If its record-smashing box office performance is any indication, “Black Panther” has set a new standard for movies. As a superhero epic, it delivers on the essentials. It has dazzling special effects, superb design and satisfying, bone-crushing fight scenes, all made better in 3-D. Were “Black Panther” a mere action movie, it would satisfy most of its audience, and distinguish itself as a solid addition to the genre.
But the fawning media coverage has made abundantly clear that “Black Panther” is to be seen as more than just a movie. It is an atonement for white guilt, to which quasi-religious devotion is due.
When Prince T’Challa’s (Chadwick Boseman) father dies, he must return to his native Wakanda to assume the throne. The kingdom of Wakanda — nestled in an undisclosed location somewhere in the heart of Africa — is a technologically advanced utopia, the inhabitants of which are woke indeed. Its political system is a mixture of monarchy and martial arts, guarded by a phalanx of frightening bald women. Director Ryan Coogler made a pilgrimage to Africa to prepare for the film, and expressed his hope to The Hollywood Reporter that it would “give people who are of African descent a feeling of pride.” It is curious, then, that Coogler takes the audience to an Africa that does not exist, nor ever has. Presumably, Wakanda is what Africa could have been, were it not for the oppression by the white man.
Wakanda is not a superior civilization because of some belief system, but because of its access to vibranium — a unique economic resource from outer space which it has carefully hidden from colonialist exploitation. The creators and distributors have congratulated themselves profusely for the film’s celebration of diversity, yet Wakanda is the opposite of multicultural. The universally dark-skinned Wakandans use their vibranium technology to hide their society behind a hologram of impoverishment, protecting from Western eyes what is the least diverse society ever to exist. The Anglo-American who is reluctantly given entry is gratuitously called “another broke white boy,” a “colonizer,” and literally barked at amid threats of cannibalism.
After introducing the vibrant, sunny land of gleaming towers, flying cars, efficient trains and miraculous healthcare, the camera cuts to the dreary old imperial capital of London. The symbolic parallel is plain. Fittingly, it is in London that we are introduced to Erik Killmonger (Michael B. Jordan) as he studies the spoils of colonialism in the British Museum. Erik is T’Challa’s long-lost cousin, who was made villainous by his upbringing in Oakland, California — the birthplace of the director (and, incidentally, the Black Panther Party). The injustice of having left him in the United States is a secret sin too ghastly to be mentioned in the hallowed halls of Wakanda. When Erik obtains entry into the land of his ancestors, he overthrows its relative tranquility with the violent bitterness engendered by his systemic oppression. For all its exotic costumes and otherworldly aesthetic, it must be remembered that Wakanda was actually a backlot in Atlanta, and that the lessons of “Black Panther” are intended for America.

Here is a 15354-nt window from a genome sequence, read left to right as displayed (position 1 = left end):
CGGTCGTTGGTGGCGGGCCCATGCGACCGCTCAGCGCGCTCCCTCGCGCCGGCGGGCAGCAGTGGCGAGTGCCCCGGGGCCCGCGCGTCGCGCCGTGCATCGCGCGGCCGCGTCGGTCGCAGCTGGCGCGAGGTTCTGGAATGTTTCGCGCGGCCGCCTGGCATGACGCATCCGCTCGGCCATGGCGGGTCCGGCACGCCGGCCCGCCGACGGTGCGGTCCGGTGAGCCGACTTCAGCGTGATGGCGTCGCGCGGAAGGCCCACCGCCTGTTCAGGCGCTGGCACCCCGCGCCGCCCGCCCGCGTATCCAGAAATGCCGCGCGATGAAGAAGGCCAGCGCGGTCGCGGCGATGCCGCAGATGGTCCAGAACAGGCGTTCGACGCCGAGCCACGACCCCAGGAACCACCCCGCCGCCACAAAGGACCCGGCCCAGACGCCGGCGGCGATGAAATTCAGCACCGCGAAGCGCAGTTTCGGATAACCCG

It seems increasingly to be the case with much entertainment churned out these days that the art itself is subjugated to its statement. For this reason, truly critical and objective reflection is rendered unnecessary and unwelcome. Nothing less than misty-eyed devotion will be accepted. According to The Hollywood Reporter, “Black Panther” was given a standing ovation at its Los Angeles premiere before it even played. The professional critics have since lined up dutifully to pay homage—not merely for its merits as a movie, but for its “long-overdue embrace of diversity and representation,” and the “barrier-breaking significance of its mere existence.” It was extolled as a film “whose political theory matches its stunning effects.” Many of the reviews read less like film criticism, and more like papers from an undergraduate anthropology class. The critic for GQ gushed that the movie “is more than an exercise in diversity for Hollywood, it’s a lesson on how to recover and move forward from society’s mistakes.”
One almost forgets that this is a comic book flick for kids — entertaining enough on a rainy afternoon, but hardly worthy of the nearly messianic significance it has assumed. A recent Rolling Stone profile of Chadwick Boseman exhibits a bizarre portrait of him adorned with a crown of thorns. The claim of “miracles” on set by Sope Aluko, who plays the shaman of Wakanda, is reminiscent of similar reports during the filming of “The Passion of the Christ,” which was perhaps the last movie to garner such enthusiastic disciples. Anyone put off by the seemingly endless liters of blood shed by Jim Caviezel risked being accused of blasphemy. Likewise, anyone caught so much as yawning during “Black Panther” invites a charge of racism.
But for those left bored and weary by the long, relentless march to replace culture with politics, the yawns induced by Hollywood never stop.
Jon Brown is a freelance writer from Asheville, North Carolina. He is currently studying journalism at the University of Massachusetts Amherst.
The views and opinions expressed in this commentary are those of the author and do not reflect the official position of The Daily Caller.